By Jessie Drogemuller, Swimming World College Intern
Each week, every conference releases their male and female swimmers of the week. These swimmers are chosen due to their excellence in and out of the pool. They show that they truly know how to train hard in the water and work hard in every aspect of their life. Over the last few months, there have been two swimmers who have made their appearance on the list quite a few times.
Camilo Mendoza, a Colombia native, has doubled-down and received recognition twice. It wasn't until he was nine years old that Mendoza actually gave swimming any consideration. Once he realized his potential, it became a very important part of his life.
In his first year at Emmanuel College, Mendoza's fondest memory is breaking his first school record. Some of his fastest swims, including those in which he has broken records, have happened at meets where he swam the most events.
One of the first meets he competed in this season was the Brenau invitational."The meet was very hard for me because I competed in many events, but I had very good results."
At conference, he hopes to get closer to his national cuts and "have fun" as his coach encourages them to do every time they get in the pool.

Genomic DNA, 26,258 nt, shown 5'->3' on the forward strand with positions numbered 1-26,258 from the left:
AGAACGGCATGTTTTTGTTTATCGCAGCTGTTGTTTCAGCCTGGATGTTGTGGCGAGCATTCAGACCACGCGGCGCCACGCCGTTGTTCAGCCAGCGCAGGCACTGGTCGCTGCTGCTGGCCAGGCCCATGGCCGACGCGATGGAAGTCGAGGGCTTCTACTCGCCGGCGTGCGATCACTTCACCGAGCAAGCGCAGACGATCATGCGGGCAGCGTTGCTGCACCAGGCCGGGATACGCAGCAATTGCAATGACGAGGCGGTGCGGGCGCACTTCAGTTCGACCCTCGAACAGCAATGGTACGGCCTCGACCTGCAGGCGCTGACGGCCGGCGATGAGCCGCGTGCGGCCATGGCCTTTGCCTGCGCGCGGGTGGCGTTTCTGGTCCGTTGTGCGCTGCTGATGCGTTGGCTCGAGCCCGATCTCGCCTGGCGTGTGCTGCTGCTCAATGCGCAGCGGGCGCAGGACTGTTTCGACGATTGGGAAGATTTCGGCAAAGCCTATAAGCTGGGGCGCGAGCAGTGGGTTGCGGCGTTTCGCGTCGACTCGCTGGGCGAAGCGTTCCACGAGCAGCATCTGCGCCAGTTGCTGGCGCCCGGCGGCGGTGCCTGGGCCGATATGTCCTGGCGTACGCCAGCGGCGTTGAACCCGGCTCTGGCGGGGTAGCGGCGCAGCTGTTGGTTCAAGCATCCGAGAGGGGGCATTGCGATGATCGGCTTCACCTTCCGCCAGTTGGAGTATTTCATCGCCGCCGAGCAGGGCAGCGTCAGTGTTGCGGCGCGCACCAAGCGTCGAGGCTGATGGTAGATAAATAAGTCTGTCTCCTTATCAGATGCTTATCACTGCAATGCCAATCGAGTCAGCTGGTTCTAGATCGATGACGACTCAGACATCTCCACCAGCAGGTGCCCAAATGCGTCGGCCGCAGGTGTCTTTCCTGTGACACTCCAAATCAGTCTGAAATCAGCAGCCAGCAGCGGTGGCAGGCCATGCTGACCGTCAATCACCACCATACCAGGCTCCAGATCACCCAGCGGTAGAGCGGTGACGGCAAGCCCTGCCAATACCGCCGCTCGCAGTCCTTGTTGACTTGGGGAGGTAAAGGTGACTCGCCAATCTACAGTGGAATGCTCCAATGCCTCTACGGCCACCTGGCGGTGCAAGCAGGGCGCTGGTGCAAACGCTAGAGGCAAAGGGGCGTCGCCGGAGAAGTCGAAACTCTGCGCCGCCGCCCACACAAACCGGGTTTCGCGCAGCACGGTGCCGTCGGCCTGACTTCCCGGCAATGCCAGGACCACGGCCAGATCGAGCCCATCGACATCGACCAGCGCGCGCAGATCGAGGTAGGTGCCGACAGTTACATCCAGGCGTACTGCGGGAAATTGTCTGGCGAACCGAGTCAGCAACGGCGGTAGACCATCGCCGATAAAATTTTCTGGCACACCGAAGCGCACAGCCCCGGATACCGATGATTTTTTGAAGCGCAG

Swimmer of the week is a title that means a great deal to him. This represents how hard he, his team, and his coach work every day. In addition, Mendoza sees it as a good incentive to keep going and focus on his goals.
Abby Harty, a freshman from Georgia, has made a very big impression on her Mars Hill University team this year. Most athletes are lucky to make it on the swimmer of the week list once in their careers, but Harty has been graced with the title six times within her first season.
As someone who was unsure of her future with swimming, Harty saw this recognition as affirmation that this is "exactly where (she is) supposed to be."
Although her list of collegiate swims is short in comparison to what it could be within the next few years, she already has a favorite moment from the season.At the Sewanee Invite earlier this year, she swam an extremely close race and was pleased to find that the girl she out-touched in the 100 breaststroke possessed the definition of good-sportsmanship.
"I didn't go a best time, but I out-touched the girl swimming beside me in the last 25. It was a really fun experience to have an exciting race, and she was a really good sport about it too, which made it all the better."
Harty's thoughts going into conference are nothing but positive. "I am mostly looking forward to just being in the water and racing. I love the adrenaline rush that comes with knowing that you've worked hard, and this opportunity may never come again, so you just have to give it all you got."
Both Harty and Mendoza are looking forward to finishing out the season and finding out just what their training can do for them.